ISSN (Print) - 0012-9976 | ISSN (Online) - 2349-8846

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Experiences of Dalit Women

Redefining Domestic Violence

Domestic violence against dalit women has not caught the attention of social science researchers. The National Family Health Survey 2006 showed that the prevalence of violence is much higher against women belonging to the scheduled castes and scheduled tribes as compared to women outside these categories. This article is based on fieldwork done in parts of Telangana and Andhra Pradesh. Among the causes for domestic violence against dalit women were male alcoholism, the man's suspicious nature, dowry demands, husband's extramarital relations and the complex social situations related to inter-caste marriages. Dalit and tribal women, thus, end up facing caste discrimination and harassment outside the home and domestic violence inside.

Domestic violence against women is a universal problem. Also known as wife beating and dowry violence, domestic violence is defined by the United Nations (UN) Declaration on the Elimination of Violence against Women (2003) as “any act of gender based violence that results in or is likely to result in, physical sexual or psychological harm or suffering to women including threats of such acts, or deprivation of liberty whether occurring in public or in private life” (Saumya 2010). Domestic violence was recognised as a criminal offence in India in 1983. The Protection of Women from Domestic Violence Act of 2005 covers violence against married women (by husbands and others), and unmarried women by anyone (including boyfriends). Domestic violence occurs in all socio-economic and cultural population subgroups; and in all societies and there are countless studies on this subject. However, the domestic violence experienced by dalit women has not caught the attention of social science researchers till date. In the general discourse so far, the experiences of dalit women of violence in the family tend to be treated (i) as a legal issue by the law and order machinery; (ii) as violation of her human rights by women’s rights groups, dalit rights and human rights movements; (iii) as an insignificant issue compared to the violence that dalit women face in the public spaces (for example violence by the dominant castes such as killings, atrocities, stripping). Even in the activism and discourse around domestic violence, the specificity of violence faced by dalit women largely remains unrecognised.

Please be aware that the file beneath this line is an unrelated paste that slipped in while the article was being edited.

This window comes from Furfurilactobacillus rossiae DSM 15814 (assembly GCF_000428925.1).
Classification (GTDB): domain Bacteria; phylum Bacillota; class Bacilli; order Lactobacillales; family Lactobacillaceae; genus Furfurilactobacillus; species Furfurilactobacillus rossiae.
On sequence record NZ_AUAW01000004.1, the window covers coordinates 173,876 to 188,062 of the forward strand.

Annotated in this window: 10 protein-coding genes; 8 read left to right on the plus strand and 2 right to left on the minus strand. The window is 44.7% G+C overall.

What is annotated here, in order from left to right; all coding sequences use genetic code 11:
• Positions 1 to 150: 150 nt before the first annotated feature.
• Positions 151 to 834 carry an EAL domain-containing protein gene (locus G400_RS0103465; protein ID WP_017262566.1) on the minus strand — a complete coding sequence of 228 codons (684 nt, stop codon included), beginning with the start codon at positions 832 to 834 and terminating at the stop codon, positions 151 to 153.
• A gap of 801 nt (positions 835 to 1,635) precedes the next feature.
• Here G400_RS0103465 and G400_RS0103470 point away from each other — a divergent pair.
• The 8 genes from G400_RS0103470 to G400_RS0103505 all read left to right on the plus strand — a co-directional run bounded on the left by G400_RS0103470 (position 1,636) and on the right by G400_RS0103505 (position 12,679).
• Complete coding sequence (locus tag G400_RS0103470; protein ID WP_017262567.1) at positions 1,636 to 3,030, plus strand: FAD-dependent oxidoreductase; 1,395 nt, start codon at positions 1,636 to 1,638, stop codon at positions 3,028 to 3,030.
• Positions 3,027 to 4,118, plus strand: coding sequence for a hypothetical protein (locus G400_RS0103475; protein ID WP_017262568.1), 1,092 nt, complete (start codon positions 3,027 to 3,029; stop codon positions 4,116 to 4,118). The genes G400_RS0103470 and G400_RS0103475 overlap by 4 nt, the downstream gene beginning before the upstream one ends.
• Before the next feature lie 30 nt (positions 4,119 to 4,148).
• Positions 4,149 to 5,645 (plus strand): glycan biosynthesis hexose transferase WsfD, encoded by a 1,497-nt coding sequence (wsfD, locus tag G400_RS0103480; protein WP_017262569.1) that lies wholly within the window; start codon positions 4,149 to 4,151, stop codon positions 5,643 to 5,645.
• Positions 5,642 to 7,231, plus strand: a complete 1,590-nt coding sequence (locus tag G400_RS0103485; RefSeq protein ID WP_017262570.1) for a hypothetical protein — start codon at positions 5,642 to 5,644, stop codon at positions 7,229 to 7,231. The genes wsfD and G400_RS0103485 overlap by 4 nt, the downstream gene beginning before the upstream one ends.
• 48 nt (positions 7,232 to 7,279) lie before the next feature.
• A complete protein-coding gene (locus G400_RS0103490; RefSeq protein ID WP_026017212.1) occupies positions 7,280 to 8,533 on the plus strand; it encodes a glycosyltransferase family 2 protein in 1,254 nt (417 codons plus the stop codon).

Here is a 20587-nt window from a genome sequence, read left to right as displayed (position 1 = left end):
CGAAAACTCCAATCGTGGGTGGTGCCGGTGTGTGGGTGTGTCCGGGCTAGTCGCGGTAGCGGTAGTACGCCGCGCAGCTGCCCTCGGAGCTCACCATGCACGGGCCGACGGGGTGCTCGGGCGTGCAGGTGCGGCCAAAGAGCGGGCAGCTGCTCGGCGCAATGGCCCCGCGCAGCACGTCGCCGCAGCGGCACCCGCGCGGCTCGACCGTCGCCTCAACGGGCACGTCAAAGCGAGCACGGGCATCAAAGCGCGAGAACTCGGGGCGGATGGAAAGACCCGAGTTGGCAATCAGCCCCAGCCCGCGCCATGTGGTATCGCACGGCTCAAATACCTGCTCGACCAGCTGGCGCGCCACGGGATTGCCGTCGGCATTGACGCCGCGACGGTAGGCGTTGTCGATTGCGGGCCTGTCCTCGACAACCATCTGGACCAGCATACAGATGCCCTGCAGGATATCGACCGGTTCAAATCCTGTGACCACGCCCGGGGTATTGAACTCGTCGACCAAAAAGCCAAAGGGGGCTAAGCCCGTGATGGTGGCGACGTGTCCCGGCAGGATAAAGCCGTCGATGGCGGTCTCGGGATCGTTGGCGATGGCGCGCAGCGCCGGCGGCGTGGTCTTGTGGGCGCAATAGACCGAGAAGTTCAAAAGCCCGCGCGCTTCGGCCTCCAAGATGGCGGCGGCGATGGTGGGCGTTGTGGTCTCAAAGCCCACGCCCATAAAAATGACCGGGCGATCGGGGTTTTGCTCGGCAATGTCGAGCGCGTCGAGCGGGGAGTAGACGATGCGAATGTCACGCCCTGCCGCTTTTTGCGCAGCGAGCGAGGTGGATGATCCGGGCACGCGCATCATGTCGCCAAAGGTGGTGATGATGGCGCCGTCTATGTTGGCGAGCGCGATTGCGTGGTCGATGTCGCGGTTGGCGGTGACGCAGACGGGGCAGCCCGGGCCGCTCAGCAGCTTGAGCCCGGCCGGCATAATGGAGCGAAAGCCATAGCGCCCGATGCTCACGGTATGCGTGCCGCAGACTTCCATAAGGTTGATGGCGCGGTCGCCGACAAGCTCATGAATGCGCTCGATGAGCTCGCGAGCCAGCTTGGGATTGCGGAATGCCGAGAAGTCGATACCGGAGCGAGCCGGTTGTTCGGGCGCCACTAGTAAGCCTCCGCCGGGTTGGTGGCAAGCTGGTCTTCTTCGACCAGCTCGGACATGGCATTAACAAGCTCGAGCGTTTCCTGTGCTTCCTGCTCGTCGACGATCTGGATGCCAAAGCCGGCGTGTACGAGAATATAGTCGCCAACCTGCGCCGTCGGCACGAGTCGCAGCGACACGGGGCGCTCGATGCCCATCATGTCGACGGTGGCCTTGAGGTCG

The urgent need to study domestic violence against dalit women received momentum due to the National Family Health Survey – NFHS (2006) which showed that the prevalence of violence is much higher against women belonging to the scheduled castes and tribes (SC/ST) as compared to women outside these categories. The percentage of SC women facing physical violence is 41% while that of ST women is 39.3%, Other Backward Classes (OBC) women is 34.1% and that of other women facing physical violence at the domestic level is 26.8%. In terms of emotional violence, SC women account for 19%, ST women 19.5%, OBC women 16.9%, and other women 20.9%.

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